Tuesday, September 06, 2011

More quick takes from LOC newspaper archives

I'm still going through a search of LOC's online newspaper archives. I'm putting snippets and links here, both so that you can follow the process, and because that's an easy way to have everything I need just a click away.

Let's start with a really weird one:

New "Love Cult" Tangle -- The Day Book March 26, 1915

Alliance, O., March 26.--Mysterious rites believed to have been performed at the "Brotherhood Home" of the Kingdom of God, a religious "new love" cult of 12 members, 7 of them women, are under investigation following the death of Amy G. Tanner, 23, a convert, under circumstances that indiate an illegal operation had been performed. "Apostle" P. A. George, leader of the cult, is in jail and other members are under surveillance.

George in his cell declared: "The voice of God speaks to me and tells me I am innocent of the charge. I do not believe in free love, but the laws of men are not the laws of God and every man has a real wife, though she may not the the one the law united him to."
As Bull would say, "Oh-KAY!"

News roundup page from February 26, 1913, notes that a midwife named Carolina Sunberg, and a man named Daniel Ringstrom, were held to the grand jury for the abortion death of Miss Elizabeth Spaulding. As a completely off-topic bit of "Huh?" -- the item immediately above notes that a woman was "arrested for selling imitation lace as real." Oh-KAY!

Here's one for you:

Doctors and Nurses Mixed Up In Race Suicide Deal? (The Day Book, August 25, 1913)

Philadelphia, Pa., Aug. 25.--It is alleged that a conspiracy exists here between three local physicians and two trained nurses to connive at race suicide. Estimates, only partially completed because of insufficient evidence, place the number of babies killed at 1,000.

One of the nurses is said to be a Miss Simmons, and it was asserted that she has made a partial confession. Her arrest followed the finding of the body of Miss Meredith Dukes, daughter of John L. Dukes, a prominent Maryland farmer, in an Arch street house. Investigation showed the girl died after an illegal operation.
This one goes back to the Pittsburgh abortion ring I'll have to dig into later. Here is another one. Ya know, if people had given women women real help, instead of just referring them to an abortion ring, that would have been a significant improvement. Instead, they just legalized the abortion rings. Sigh.

I'm confused about this page, from August 9, 1913. It notes that Dr. Jack J. Moses and Dr. Paul Ackerman, along with Spiros Gianbadakis, were held by the grand jury in connection with the abortion death of Mrs Catherine Madelopodo. I have the victim's name as Catherine Sartelopoulos, with Dr. Moses identified as "Jacques" Moses. I'll have to sort that out. I'm going to guess that one source has the woman's name wrong, rather than think that these three characters were going around killing Greek woman named Catherine by botching their abortions.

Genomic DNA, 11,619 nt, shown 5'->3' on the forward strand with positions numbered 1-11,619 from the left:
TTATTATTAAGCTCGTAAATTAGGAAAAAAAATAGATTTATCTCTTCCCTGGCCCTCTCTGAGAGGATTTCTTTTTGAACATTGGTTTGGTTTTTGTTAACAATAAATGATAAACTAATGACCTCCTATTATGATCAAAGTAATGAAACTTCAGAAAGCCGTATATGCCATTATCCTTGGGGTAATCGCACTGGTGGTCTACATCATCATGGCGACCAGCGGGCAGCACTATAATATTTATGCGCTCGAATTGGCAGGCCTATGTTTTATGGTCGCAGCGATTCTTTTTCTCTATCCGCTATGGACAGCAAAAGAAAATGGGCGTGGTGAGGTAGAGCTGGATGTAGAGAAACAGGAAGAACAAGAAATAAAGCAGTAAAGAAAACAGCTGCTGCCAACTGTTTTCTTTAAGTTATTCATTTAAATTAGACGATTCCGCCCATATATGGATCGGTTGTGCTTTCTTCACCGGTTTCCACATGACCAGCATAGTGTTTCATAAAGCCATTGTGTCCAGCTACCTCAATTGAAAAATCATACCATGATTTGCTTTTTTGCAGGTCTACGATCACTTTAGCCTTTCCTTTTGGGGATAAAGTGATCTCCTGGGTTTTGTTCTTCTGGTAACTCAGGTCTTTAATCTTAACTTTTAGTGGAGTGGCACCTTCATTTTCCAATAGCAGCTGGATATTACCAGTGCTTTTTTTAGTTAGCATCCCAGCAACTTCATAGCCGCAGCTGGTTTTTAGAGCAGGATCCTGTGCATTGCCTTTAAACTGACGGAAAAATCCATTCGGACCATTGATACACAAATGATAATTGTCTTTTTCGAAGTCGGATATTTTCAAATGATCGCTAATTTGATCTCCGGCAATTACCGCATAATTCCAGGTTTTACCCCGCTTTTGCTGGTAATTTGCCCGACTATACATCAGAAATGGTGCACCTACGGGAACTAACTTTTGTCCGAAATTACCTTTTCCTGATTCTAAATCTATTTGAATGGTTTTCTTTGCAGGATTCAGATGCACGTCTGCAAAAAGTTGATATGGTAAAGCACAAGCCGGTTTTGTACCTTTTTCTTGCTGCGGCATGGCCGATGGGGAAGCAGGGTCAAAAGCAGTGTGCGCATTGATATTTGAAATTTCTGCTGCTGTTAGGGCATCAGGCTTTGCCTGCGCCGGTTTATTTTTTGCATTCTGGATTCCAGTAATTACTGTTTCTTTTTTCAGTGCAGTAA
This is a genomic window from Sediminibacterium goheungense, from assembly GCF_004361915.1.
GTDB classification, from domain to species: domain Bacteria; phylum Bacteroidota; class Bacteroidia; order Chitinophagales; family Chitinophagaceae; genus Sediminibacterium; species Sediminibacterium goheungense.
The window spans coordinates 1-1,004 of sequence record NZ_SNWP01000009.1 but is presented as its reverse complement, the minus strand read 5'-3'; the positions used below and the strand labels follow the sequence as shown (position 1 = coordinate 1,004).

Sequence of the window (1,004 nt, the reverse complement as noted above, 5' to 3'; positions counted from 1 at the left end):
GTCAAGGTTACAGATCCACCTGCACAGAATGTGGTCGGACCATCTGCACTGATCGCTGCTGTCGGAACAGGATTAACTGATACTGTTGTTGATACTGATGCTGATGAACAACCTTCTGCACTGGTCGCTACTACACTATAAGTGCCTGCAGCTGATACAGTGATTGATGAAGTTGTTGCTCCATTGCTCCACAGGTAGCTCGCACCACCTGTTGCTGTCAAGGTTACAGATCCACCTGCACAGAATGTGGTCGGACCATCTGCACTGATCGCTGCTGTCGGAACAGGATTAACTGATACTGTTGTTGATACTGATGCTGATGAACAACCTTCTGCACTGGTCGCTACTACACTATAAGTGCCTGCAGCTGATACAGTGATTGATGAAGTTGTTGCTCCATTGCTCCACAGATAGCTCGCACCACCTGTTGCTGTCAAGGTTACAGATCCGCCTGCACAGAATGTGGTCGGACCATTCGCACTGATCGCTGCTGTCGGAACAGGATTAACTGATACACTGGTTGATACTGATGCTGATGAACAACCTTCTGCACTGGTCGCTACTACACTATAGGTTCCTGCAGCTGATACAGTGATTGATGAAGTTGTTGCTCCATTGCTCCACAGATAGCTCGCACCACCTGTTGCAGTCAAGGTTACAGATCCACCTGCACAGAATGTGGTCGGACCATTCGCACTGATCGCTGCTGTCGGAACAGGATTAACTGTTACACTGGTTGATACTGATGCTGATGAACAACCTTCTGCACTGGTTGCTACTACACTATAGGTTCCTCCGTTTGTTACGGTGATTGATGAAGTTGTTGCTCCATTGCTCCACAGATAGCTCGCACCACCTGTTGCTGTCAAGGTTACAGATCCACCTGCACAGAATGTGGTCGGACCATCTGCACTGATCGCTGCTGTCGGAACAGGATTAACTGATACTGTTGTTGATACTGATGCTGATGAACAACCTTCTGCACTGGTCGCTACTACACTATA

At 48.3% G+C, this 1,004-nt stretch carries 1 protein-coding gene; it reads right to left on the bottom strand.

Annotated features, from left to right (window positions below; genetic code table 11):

This page from April 28, 1914, notes the self-induced abortion death of "Mrs. G. W. Williams." It'd be nice if they treated the woman as if she still had her given name. It just adds insult to injury, the way the papers act as if the woman is no longer Alice or Harriet or Matilda, but is just Mrs. G. W.

Another woman is denied her name in death. According to the August 7, 1913 The Day Book, Mrs Robert S. Lucas died in Chicago, and Dr. A. E. Ludwig was held on $10,000 bond under allegations that he performed a fatal abortion on her. "In a statement purporting to be signed by Mrs. Lucas, and witnessed by Dr. Edward L. Webb and Dr. Irving H. Eddy," Mrs. Lucas named Ludwig as the guilty abortionist. Ludwig said he was the victim of spite, having had trouble with one of the doctors. He said he'd never seen Mrs. Lucas nor been to her home.

Of passing interest -- Dr. Eva Shaver was released on $30,000 bond awaiting trial for the murder of Anna Johnson. (July 1, 1915) More on the Johnson case here. While we're on the topic of Dr. Shaver, this page has an opinion piece, by Dwight McKay, Assistant State's Attorney, about the death of Lillian "Lillie" Gevenco, providing more information than I'd had available:

Lillian Gevenco ... was a young girl ... who had shortly before been married to a young man employed as a peddler or coal teamster. Her husband appeared in court in the clothes which he wears when occupied in earning a living. He testified under oath of the facts and circumstances concerning the death of his wife from an illegal operation.

Lillian Gevenco, before her death, made a dying statement, and in this statement stated the circumstances and cause of her death .... This statement was signed and witnessed upon her deathbed.

Numerous witnesses testified with regard to the condition of the patient prior and up to the time of her death.

[The writer notes that Shaver, "notwithstanding so serious a charge," did not take the stand in her own defense, and add that "the evidence of the young husband was so serious, clear, concise and truthful that numerous lawyers representing the defendant only asked a few questions of him and refused to further cross-examine him." He notes that Shaver was found guilty of manslaughter, carrying a 1 year to life sentence, and castigate a woman who had written an opinion letter sympathetic to Dr. Shaver. ]

Here we have midwife Mrs. K. Marchewazuk being arrested for performing an abortion on Mrs. Bertha Ziemba, who is reported as "dying."

The July 3, 1915 issue notes that an unnamed physician was exonerated in the abortion death of 32-year-old Mrs. Anna Vovy.

This is all just creepy and I'll have to look into it later.

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